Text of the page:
So it works as a layering polish (see yesterday).
I think it works on its own. I know many people won't agree. But if you don't have it you won't know how secretive it is. It hides its personality better than Anthony Blunt managed to conceal his espionage activities and become Surveyor of the Queen's Pictures!
- Because it's sheer I tend to slop it about hence the cuticle mess
- The tips are also own to my lackadaisicality (I'm not sure there is a noun for it)
- I thought I'd whiten the undernail but the polish migrated northwards
That Eyeko Rain is my new BEST BLUE. Not just best light blue. Best-ever blue. And I've got some good blues. It doesn't give me lobster-claws and it isn't streaky. You can't say fairer....
I like history.
I like nail polish.
I'm going to do nail polish history.
Vix is doing a bostin' blisterin' series on 20th century fashion and I can't hope to emulate her fantasticity but I'm going to go ahead with my mini-project.
Ancient Egyptians - herbs and beeswax and stuff produced pink/red nails - the darker the pigment the higher the social status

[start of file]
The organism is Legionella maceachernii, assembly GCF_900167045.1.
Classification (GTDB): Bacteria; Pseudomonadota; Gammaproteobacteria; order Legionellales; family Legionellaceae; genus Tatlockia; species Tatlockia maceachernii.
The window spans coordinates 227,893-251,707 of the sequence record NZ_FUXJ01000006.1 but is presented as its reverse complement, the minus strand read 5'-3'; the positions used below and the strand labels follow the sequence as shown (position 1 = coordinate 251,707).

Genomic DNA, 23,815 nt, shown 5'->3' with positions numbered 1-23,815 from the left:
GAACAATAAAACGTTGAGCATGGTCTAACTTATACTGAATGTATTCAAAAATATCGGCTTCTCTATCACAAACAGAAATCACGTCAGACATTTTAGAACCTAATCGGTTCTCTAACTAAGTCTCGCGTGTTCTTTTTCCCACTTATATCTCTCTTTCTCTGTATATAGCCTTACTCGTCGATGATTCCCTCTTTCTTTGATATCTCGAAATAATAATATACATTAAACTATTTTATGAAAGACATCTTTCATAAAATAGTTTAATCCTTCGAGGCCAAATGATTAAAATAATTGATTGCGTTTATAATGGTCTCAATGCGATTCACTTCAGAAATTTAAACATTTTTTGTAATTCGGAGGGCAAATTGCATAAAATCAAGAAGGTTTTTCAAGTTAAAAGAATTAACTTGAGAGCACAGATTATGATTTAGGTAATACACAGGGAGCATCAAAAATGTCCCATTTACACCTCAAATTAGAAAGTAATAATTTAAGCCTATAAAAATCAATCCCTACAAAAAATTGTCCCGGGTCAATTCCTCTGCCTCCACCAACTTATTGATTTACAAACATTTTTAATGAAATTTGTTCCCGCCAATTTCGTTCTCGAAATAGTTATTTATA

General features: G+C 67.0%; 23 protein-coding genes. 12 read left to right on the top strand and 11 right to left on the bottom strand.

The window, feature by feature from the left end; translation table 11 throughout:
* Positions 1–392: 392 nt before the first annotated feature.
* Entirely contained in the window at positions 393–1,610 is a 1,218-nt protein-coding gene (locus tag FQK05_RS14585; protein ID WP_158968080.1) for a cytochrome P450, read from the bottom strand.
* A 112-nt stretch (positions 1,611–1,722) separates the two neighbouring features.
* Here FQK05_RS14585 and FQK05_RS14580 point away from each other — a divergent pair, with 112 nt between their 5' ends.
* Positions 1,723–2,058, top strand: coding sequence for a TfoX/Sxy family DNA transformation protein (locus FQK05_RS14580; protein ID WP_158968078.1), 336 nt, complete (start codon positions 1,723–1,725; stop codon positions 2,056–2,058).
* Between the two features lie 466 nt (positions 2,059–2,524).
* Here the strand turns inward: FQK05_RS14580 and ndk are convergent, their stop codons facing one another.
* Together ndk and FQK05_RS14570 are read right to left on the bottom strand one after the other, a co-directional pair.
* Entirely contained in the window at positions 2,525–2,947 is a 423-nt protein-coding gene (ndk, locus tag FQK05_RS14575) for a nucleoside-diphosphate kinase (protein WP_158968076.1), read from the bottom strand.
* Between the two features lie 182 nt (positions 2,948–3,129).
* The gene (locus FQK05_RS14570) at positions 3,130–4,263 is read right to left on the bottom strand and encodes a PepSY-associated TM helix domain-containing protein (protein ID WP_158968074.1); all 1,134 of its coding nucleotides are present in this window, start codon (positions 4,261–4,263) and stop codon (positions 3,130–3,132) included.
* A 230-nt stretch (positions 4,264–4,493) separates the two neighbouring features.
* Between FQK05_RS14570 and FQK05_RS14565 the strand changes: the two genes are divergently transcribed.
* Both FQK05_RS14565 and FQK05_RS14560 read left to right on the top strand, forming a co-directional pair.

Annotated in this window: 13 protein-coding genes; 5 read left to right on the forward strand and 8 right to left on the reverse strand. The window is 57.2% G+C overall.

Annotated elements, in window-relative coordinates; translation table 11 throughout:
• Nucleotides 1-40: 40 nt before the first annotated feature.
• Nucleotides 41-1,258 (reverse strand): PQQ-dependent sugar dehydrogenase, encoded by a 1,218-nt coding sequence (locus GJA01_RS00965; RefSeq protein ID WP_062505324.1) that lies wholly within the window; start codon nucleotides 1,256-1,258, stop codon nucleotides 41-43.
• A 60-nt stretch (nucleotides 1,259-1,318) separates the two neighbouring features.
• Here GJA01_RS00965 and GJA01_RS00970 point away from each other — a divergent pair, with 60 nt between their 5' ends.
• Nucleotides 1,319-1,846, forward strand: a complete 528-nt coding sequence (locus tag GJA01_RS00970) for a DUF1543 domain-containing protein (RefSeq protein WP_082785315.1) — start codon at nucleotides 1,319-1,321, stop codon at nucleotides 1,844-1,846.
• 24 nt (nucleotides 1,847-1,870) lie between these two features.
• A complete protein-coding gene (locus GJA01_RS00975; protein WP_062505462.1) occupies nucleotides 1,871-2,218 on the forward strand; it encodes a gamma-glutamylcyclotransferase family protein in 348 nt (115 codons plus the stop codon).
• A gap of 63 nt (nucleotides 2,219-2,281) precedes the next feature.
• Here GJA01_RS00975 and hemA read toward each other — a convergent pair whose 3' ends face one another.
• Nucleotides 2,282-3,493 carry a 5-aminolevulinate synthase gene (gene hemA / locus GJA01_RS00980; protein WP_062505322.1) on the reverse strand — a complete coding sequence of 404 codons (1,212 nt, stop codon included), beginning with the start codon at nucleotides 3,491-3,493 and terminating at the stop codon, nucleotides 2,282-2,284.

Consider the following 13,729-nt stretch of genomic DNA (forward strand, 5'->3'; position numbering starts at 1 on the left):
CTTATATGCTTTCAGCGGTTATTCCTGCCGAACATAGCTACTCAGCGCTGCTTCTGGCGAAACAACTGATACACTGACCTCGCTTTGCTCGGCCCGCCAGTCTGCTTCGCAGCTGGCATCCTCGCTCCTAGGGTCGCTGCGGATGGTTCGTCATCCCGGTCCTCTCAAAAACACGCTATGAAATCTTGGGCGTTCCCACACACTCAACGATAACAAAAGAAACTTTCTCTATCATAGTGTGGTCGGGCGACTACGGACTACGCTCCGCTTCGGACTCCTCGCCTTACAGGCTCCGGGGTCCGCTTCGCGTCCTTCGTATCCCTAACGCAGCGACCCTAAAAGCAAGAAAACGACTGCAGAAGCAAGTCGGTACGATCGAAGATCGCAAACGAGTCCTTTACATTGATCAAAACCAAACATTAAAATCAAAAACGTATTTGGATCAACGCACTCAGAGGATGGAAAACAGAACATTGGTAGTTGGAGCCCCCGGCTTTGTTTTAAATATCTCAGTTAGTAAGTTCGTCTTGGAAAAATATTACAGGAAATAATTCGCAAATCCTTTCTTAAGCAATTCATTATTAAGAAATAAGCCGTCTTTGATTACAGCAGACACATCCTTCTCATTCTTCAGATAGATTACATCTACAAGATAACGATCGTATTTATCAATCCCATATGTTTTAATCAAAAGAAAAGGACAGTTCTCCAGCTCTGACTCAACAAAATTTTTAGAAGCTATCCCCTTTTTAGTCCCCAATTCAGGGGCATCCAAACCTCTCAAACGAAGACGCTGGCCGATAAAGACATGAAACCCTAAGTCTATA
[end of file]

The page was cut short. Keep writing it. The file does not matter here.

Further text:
Ancient Chinese - pretty much the same but they also used gold and silver to enhance their nails
Moving on swiftly to the 1920s and car paint...
That's how it started. Car paint.
20s and 30s - polish widely available and no longer a cast-iron guarantee that you were a lady of easy virtue. Nails were long and pointy.
Tips and half-moons weren't painted and you can see from the chart that polish wasn't restricted solely to pink and red. It became fashionable to accessorise with clothing colour.
Just to prove that respectable (!!!) women could wear nail polish - bankers' wives.
Both ads are from the 30s and I don't think I've nicked them shamelessly or illegally but, if I have, I apologise and will credit/remove them.
Tomorrow - more original nail polish advertising and car paints. All will become clear.